CPPCC members discuss regulations for online education

Updated: 2021-03-08


A child takes classes online at home in Shenyang, Liaoning province, on Jan 12. [Photo by ZOU DEXIN/FOR CHINA DAILY]

Members of the Chinese People's Political Consultative Conference (CPPCC) National Committee have proposed stricter regulations for the extracurricular online education industry in China during the ongoing annual session of the CPPCC National Committee. 

These regulations are aimed at enhancing teaching quality and avoid hidden risks faced by customers. 

There was a significant rise in e-learning in 2020 because of the COVID-19 pandemic. The market size of the domestic online education industry grew by 35.5 percent year-on-year to 257.3 billion yuan ($39.55 billion) last year, according to a report released by Shanghai-based consultation service provider iResearch in January. 

"However, the rapid surge in such short time has created several hidden risks," said Ma Jin, a member of the National Committee of the CPPCC and deputy chairman of the Shanghai municipal committee of China Zhi Gong Party. 

"To seize the opportunity in the emerging market, a few huge companies have abused their dominant position in the sector, whereas small and medium-sized firms are lacking time and finances to grow," he said. 

In addition, many online education platforms require advance payment, which leads to risks of advance fee scams and customers encountering difficulties in getting refunds, he said. 

"Also, enterprises need to update technology in a timely manner to optimize their services and secure customer data," Ma said. 

In terms of teaching, he pointed out that intellectual property risks could arise in tandem with the use of copyrighted works on education platforms. 

To tackle these problems, Ma said the government should formulate regulations for extracurricular online education, including standards for the establishment of education institutions, teaching environment and content. 

"Online education platforms should display their teachers' qualifications to the public," he said. 

With regard to financial risks, Ma suggested that around 30 percent of the company's reserve fund should be supervised by the government. Once financial risks emerge, the use of these funds should be restricted.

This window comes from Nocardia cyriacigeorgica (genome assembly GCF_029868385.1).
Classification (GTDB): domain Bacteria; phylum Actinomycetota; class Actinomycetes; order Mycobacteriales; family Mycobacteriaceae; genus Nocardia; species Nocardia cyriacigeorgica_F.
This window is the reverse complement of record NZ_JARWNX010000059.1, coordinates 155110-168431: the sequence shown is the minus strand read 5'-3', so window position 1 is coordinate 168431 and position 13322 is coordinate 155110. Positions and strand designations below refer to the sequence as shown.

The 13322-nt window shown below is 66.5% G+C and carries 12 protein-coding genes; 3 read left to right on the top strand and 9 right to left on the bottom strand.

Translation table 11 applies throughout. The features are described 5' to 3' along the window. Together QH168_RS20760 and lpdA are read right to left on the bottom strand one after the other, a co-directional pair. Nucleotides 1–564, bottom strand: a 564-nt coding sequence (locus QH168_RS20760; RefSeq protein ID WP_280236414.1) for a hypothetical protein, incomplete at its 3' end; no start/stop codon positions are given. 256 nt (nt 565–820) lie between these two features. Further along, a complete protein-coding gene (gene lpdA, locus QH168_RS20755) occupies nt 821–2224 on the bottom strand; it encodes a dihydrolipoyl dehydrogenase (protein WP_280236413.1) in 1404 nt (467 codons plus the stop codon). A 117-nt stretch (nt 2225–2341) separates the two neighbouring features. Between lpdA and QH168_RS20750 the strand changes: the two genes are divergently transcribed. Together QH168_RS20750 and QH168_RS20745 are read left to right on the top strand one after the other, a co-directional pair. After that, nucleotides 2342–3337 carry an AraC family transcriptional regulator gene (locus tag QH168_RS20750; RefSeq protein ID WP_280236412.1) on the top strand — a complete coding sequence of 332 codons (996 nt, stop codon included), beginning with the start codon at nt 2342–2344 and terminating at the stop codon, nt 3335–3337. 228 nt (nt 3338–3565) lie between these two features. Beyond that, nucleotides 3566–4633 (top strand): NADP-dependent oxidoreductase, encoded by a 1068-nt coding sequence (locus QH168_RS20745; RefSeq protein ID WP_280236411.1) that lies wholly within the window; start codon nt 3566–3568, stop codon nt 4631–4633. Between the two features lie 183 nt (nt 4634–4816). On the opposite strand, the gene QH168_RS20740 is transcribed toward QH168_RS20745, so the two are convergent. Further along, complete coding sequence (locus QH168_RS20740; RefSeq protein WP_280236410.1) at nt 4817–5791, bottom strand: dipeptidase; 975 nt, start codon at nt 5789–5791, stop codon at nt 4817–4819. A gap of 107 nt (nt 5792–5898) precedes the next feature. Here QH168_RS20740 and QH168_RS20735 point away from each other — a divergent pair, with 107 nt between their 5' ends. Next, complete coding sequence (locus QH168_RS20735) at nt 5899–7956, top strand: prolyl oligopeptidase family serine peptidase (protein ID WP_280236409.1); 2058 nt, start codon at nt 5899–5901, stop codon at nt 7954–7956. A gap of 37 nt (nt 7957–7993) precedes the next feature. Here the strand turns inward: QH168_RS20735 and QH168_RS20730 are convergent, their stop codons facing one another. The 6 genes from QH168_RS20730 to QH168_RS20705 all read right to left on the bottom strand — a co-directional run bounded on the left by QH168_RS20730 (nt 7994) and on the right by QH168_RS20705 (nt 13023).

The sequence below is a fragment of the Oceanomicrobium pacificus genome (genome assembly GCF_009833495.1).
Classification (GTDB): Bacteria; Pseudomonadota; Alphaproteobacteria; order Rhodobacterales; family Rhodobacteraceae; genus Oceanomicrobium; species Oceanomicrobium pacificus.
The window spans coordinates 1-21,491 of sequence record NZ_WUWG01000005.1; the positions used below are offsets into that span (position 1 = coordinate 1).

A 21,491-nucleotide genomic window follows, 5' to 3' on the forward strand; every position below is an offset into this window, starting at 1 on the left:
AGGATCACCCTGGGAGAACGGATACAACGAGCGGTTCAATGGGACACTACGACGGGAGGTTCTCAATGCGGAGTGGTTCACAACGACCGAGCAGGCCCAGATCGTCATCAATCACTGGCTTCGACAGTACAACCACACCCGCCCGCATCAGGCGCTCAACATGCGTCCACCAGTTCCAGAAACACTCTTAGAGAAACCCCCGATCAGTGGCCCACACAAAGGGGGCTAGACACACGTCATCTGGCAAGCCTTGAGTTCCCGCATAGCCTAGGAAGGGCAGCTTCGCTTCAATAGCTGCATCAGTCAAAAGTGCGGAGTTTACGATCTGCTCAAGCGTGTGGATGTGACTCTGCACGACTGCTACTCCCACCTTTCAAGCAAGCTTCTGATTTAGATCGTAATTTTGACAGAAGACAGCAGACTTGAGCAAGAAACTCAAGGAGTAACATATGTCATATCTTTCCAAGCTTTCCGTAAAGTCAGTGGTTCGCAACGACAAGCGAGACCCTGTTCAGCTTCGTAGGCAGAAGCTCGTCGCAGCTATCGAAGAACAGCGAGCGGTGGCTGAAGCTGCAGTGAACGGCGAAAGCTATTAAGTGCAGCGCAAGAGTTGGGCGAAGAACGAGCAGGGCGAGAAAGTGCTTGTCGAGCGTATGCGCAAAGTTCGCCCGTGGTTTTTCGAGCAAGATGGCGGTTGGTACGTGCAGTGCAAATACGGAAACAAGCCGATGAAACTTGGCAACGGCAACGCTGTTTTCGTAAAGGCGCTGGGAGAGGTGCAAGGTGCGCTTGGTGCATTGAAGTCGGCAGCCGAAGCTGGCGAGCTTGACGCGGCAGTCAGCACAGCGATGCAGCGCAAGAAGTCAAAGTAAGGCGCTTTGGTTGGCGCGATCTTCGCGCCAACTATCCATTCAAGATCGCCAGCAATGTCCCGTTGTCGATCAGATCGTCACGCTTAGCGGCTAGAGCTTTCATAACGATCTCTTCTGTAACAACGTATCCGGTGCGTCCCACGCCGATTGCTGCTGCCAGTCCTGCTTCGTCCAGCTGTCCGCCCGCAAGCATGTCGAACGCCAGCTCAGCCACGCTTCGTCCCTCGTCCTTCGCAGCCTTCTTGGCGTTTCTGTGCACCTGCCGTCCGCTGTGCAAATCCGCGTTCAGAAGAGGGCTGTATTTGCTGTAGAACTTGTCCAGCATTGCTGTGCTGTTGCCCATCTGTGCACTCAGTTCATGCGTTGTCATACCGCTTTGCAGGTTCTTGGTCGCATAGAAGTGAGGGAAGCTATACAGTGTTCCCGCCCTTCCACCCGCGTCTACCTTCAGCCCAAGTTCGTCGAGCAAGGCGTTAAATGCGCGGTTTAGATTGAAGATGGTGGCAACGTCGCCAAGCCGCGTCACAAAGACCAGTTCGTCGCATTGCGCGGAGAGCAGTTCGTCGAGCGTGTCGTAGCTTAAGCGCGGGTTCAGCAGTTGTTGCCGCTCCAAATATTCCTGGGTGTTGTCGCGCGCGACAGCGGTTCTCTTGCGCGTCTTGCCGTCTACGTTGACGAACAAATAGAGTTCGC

Furthermore, online education platform institutions should not charge more than three months worth of tuition fees at a time, and the fee should be used for only teaching related activities, instead of investment. A third-party payment platform could be used to supervise customer advance payments. 

This sentiment was echoed by another CPPCC member Sima Hong, who is also the chairman of the Beijing Municipal Committee of the Democratic National Construction Association. 

Sima advised education authorities to cooperate with banks to establish a supervision system for online education platforms to address the issue of potential misappropriation of advance payments.

"Any legal person and major shareholders of institutions which illegally charge tuition fees before they disappear should be seriously punished," she added. 

Li Xin, chairman of the Guangdong Provincial Committee, associated the negative impact of substandard online education with children's eye health. 

Data from the National Health Commission shows that 53.6 percent of children in China suffered from myopia in 2018. 

"Services from some substandard online education platforms have increased students' burden of schoolwork these years," she said. 

In her proposal, Li suggested online education institutions be prohibited from cooperation with schools or classes. 

"Schools and teachers should not recommend extracurricular online education platforms and products to parents and students or force students to take e-learning lessons," she said. 

"The length for a web-based course in senior high school should not exceed 30 minutes, while for junior high school students, it should be within 25 minutes, and within for 20 minutes primary school students, to ensure children's eye health," Li said. 

"Efforts should also be made by local authorities to limit the students' e-learning time on extracurricular education platforms," she added.

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